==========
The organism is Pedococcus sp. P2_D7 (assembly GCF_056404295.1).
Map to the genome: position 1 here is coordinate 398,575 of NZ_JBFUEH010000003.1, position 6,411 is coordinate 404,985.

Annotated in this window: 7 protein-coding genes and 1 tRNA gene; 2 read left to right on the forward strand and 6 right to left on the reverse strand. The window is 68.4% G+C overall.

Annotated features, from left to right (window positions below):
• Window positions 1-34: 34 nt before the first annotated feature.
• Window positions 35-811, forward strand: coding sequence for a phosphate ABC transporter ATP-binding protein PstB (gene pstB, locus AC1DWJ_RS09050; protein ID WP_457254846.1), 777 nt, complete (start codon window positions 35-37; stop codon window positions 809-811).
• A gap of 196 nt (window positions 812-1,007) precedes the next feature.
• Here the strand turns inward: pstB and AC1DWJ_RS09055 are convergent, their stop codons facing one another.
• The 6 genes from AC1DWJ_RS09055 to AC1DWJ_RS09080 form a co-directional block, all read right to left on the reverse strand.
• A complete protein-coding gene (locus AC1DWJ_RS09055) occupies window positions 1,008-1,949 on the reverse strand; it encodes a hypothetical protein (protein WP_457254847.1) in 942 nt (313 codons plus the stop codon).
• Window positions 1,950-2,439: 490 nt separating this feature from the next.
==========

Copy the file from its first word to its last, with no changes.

The organism is Pedococcus sp. P2_D7 (assembly GCF_056404295.1).
Map to the genome: position 1 here is coordinate 398,575 of NZ_JBFUEH010000003.1, position 6,411 is coordinate 404,985.

Annotated in this window: 7 protein-coding genes and 1 tRNA gene; 2 read left to right on the forward strand and 6 right to left on the reverse strand. The window is 68.4% G+C overall.

Annotated features, from left to right (window positions below):
• Window positions 1-34: 34 nt before the first annotated feature.
• Window positions 35-811, forward strand: coding sequence for a phosphate ABC transporter ATP-binding protein PstB (gene pstB, locus AC1DWJ_RS09050; protein ID WP_457254846.1), 777 nt, complete (start codon window positions 35-37; stop codon window positions 809-811).
• A gap of 196 nt (window positions 812-1,007) precedes the next feature.
• Here the strand turns inward: pstB and AC1DWJ_RS09055 are convergent, their stop codons facing one another.
• The 6 genes from AC1DWJ_RS09055 to AC1DWJ_RS09080 form a co-directional block, all read right to left on the reverse strand.
• A complete protein-coding gene (locus AC1DWJ_RS09055) occupies window positions 1,008-1,949 on the reverse strand; it encodes a hypothetical protein (protein WP_457254847.1) in 942 nt (313 codons plus the stop codon).
• Window positions 1,950-2,439: 490 nt separating this feature from the next.